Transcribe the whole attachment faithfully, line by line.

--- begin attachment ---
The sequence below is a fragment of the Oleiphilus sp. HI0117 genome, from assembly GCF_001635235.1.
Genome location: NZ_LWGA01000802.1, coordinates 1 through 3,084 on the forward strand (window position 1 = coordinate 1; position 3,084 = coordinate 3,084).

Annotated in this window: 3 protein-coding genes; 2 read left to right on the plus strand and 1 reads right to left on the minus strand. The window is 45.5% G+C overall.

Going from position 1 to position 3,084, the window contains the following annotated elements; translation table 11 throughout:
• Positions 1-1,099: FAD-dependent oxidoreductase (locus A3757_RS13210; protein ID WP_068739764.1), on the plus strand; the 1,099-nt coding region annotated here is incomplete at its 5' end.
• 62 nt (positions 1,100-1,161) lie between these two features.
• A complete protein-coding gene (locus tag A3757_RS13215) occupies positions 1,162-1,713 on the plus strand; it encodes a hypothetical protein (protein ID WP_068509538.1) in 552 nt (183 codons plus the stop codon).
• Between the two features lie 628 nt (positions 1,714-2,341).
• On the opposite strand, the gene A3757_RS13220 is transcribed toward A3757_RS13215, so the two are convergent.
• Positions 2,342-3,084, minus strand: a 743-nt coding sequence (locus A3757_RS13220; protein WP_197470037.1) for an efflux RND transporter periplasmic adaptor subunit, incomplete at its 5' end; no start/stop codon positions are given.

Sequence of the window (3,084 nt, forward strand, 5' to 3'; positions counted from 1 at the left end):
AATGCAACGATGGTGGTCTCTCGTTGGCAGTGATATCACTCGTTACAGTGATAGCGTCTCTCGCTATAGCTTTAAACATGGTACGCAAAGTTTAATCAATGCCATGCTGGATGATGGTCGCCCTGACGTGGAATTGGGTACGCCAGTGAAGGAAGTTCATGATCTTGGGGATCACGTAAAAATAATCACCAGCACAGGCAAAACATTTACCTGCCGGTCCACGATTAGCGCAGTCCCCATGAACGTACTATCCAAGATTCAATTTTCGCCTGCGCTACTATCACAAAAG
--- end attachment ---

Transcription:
The sequence below is a fragment of the Oleiphilus sp. HI0117 genome, from assembly GCF_001635235.1.
Genome location: NZ_LWGA01000802.1, coordinates 1 through 3,084 on the forward strand (window position 1 = coordinate 1; position 3,084 = coordinate 3,084).

Annotated in this window: 3 protein-coding genes; 2 read left to right on the plus strand and 1 reads right to left on the minus strand. The window is 45.5% G+C overall.

Going from position 1 to position 3,084, the window contains the following annotated elements; translation table 11 throughout:
• Positions 1-1,099: FAD-dependent oxidoreductase (locus A3757_RS13210; protein ID WP_068739764.1), on the plus strand; the 1,099-nt coding region annotated here is incomplete at its 5' end.
• 62 nt (positions 1,100-1,161) lie between these two features.
• A complete protein-coding gene (locus tag A3757_RS13215) occupies positions 1,162-1,713 on the plus strand; it encodes a hypothetical protein (protein ID WP_068509538.1) in 552 nt (183 codons plus the stop codon).
• Between the two features lie 628 nt (positions 1,714-2,341).
• On the opposite strand, the gene A3757_RS13220 is transcribed toward A3757_RS13215, so the two are convergent.
• Positions 2,342-3,084, minus strand: a 743-nt coding sequence (locus A3757_RS13220; protein WP_197470037.1) for an efflux RND transporter periplasmic adaptor subunit, incomplete at its 5' end; no start/stop codon positions are given.

Sequence of the window (3,084 nt, forward strand, 5' to 3'; positions counted from 1 at the left end):
AATGCAACGATGGTGGTCTCTCGTTGGCAGTGATATCACTCGTTACAGTGATAGCGTCTCTCGCTATAGCTTTAAACATGGTACGCAAAGTTTAATCAATGCCATGCTGGATGATGGTCGCCCTGACGTGGAATTGGGTACGCCAGTGAAGGAAGTTCATGATCTTGGGGATCACGTAAAAATAATCACCAGCACAGGCAAAACATTTACCTGCCGGTCCACGATTAGCGCAGTCCCCATGAACGTACTATCCAAGATTCAATTTTCGCCTGCGCTACTATCACAAAAG